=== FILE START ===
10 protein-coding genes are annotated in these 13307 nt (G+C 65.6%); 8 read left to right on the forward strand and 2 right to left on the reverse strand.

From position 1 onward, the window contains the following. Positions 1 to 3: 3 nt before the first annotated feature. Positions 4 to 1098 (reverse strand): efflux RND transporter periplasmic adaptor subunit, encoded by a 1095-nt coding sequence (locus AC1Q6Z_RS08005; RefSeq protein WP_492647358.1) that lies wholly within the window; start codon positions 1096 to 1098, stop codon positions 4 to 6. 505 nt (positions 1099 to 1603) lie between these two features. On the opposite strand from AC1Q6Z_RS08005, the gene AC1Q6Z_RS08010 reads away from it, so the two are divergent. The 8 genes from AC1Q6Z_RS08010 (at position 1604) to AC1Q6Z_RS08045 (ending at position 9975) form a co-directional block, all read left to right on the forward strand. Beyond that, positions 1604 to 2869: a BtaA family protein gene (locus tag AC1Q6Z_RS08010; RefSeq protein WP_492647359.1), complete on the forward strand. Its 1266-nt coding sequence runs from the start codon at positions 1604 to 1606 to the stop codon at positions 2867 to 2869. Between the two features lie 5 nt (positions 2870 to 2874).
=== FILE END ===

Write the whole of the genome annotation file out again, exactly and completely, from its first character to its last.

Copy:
10 protein-coding genes are annotated in these 13307 nt (G+C 65.6%); 8 read left to right on the forward strand and 2 right to left on the reverse strand.

From position 1 onward, the window contains the following. Positions 1 to 3: 3 nt before the first annotated feature. Positions 4 to 1098 (reverse strand): efflux RND transporter periplasmic adaptor subunit, encoded by a 1095-nt coding sequence (locus AC1Q6Z_RS08005; RefSeq protein WP_492647358.1) that lies wholly within the window; start codon positions 1096 to 1098, stop codon positions 4 to 6. 505 nt (positions 1099 to 1603) lie between these two features. On the opposite strand from AC1Q6Z_RS08005, the gene AC1Q6Z_RS08010 reads away from it, so the two are divergent. The 8 genes from AC1Q6Z_RS08010 (at position 1604) to AC1Q6Z_RS08045 (ending at position 9975) form a co-directional block, all read left to right on the forward strand. Beyond that, positions 1604 to 2869: a BtaA family protein gene (locus tag AC1Q6Z_RS08010; RefSeq protein WP_492647359.1), complete on the forward strand. Its 1266-nt coding sequence runs from the start codon at positions 1604 to 1606 to the stop codon at positions 2867 to 2869. Between the two features lie 5 nt (positions 2870 to 2874).